Classy Costumes

Classy Costumes

Makala Coleman

Windows down, I slammed on the brakes at a stoplight on Renfro. The car squealed and rolled to a leisurely stop. I don’t recommend driving with cut brake wires!

“Some people are just not classy,” said my friend Angel, sitting in the passenger seat. Then, the radio turned into an ear-splitting buzz. It tended to do that. Turning down the volume, I replied, “I know! There’s a difference between having class and wearing a classy costume.”

At the green light my sister’s car eased into action. The sun-scorched vehicle was definitely a statement of sorts. Its purple paint job was a butterfly magnet, so a lovely collection had formed in the back window. No AC made us look very dramatic, or very silly, hair blowing in the wind and check engine light constantly reminding of our precarious lifestyle.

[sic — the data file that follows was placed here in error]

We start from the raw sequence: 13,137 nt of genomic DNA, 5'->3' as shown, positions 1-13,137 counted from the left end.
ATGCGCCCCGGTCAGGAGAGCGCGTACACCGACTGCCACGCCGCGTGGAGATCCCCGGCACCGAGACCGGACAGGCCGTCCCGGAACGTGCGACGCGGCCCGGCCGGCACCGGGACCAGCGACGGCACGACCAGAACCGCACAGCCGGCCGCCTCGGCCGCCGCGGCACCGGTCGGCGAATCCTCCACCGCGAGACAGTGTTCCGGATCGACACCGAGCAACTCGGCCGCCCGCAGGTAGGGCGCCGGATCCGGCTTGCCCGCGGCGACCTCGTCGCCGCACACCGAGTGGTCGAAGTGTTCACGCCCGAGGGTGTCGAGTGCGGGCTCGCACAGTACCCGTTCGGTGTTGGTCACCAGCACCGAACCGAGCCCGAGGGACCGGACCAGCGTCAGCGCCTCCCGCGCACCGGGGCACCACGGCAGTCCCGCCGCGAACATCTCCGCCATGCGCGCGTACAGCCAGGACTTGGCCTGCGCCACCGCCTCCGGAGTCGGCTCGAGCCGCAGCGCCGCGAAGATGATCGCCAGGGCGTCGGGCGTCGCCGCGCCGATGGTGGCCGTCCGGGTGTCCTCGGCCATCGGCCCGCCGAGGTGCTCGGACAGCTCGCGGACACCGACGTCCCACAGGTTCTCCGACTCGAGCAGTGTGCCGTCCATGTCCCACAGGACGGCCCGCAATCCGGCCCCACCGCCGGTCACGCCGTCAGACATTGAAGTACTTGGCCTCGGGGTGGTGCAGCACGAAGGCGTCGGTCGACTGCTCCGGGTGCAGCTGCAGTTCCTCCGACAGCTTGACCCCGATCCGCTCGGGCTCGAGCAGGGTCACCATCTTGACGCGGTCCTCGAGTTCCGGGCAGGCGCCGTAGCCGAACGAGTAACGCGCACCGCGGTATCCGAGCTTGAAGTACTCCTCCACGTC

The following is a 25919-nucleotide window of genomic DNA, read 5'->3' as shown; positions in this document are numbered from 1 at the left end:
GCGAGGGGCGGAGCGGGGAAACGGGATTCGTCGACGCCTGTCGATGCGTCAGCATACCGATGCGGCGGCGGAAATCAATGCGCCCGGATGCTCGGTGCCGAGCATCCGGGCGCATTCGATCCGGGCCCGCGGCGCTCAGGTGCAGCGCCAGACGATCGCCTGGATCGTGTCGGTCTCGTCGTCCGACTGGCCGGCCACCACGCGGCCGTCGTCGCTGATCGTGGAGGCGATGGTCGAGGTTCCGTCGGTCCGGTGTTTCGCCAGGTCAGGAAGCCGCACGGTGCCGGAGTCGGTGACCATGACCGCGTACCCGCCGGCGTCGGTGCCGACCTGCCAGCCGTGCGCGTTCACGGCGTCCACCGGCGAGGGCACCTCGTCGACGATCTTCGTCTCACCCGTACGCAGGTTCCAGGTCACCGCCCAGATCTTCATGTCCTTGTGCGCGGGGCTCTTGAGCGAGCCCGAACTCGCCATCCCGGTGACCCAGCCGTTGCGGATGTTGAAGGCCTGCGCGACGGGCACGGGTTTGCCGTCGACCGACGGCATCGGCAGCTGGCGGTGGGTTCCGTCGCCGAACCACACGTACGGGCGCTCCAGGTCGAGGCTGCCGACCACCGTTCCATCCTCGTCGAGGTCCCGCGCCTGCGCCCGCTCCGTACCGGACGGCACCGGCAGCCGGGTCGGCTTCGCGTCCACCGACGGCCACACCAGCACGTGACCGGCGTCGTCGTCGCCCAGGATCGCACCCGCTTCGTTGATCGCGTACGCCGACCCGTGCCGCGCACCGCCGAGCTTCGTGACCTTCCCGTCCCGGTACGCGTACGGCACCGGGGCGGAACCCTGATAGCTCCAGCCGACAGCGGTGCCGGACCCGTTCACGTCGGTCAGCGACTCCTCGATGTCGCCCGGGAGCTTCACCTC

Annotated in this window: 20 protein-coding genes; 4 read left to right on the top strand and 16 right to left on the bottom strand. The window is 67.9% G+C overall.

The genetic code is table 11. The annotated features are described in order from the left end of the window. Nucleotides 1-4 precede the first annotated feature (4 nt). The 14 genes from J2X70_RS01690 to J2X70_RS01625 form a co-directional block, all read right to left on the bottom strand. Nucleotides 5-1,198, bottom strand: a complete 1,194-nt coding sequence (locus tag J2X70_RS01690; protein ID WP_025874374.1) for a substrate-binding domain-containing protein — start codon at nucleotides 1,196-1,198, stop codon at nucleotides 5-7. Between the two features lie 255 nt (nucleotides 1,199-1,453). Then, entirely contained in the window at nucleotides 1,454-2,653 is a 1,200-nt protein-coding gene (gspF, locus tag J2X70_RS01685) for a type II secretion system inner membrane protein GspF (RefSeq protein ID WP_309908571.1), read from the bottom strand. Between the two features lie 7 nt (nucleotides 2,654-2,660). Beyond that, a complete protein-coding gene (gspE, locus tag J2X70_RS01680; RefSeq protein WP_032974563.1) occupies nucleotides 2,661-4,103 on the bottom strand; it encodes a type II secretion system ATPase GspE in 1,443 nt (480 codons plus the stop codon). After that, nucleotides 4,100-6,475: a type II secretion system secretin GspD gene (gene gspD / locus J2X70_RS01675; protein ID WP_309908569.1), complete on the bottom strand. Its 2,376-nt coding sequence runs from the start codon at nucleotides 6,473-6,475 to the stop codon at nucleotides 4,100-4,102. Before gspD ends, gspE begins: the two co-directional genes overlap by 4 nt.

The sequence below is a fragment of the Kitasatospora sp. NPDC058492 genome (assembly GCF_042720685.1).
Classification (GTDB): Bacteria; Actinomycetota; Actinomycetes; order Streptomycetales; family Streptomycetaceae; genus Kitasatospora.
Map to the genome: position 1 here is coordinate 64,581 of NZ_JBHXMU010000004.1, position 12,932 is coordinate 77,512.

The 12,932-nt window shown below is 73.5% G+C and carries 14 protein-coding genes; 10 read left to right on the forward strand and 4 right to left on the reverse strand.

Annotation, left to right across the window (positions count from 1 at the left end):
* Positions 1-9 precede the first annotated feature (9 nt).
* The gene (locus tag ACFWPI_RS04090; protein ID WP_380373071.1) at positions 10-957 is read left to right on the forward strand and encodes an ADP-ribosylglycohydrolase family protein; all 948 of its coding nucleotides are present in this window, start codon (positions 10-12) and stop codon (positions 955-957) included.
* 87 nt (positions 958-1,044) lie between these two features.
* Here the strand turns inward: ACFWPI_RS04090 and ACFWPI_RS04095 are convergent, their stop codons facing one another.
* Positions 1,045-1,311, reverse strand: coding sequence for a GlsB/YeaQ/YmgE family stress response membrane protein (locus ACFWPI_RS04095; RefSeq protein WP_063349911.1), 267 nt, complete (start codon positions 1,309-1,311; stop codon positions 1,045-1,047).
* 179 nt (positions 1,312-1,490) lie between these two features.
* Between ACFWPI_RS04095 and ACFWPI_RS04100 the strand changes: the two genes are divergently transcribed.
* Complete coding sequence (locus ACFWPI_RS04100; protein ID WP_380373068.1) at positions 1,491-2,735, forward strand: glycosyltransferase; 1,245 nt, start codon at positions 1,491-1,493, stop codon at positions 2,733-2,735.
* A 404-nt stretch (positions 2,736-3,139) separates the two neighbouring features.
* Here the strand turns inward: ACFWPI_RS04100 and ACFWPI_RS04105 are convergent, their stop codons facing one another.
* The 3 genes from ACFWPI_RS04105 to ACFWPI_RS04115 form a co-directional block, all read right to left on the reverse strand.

Class: some people have it and some people don’t!

I thank God that I survived driving to work and back each day this summer. I also need to thank my sister, Kami, for letting me use her car. Without it, I wouldn’t have been able to keep my summer job! While I was frightened at times (I don’t even know how that cockroach got under my seat) I was so glad to have transportation!

Angel and I were driving into the sun. We’d spent a couple hours in Burleson and, sunglasses on, were ready to go home. On this trip we came to the conclusion that class, or sophistication, is about more than the car you drive or the clothes you wear.

Some might say we were just using justification, but even if we were, it’s still true.

It’s what you do that defines who you are. You have to make sure your actions reflect what you want to be known for. This being said, people are still going to judge you by appearances, whether it’s right or wrong.

Maya Angelou says, “You may not control all of the events that happen to you, but you can decide not to be reduced by them.”


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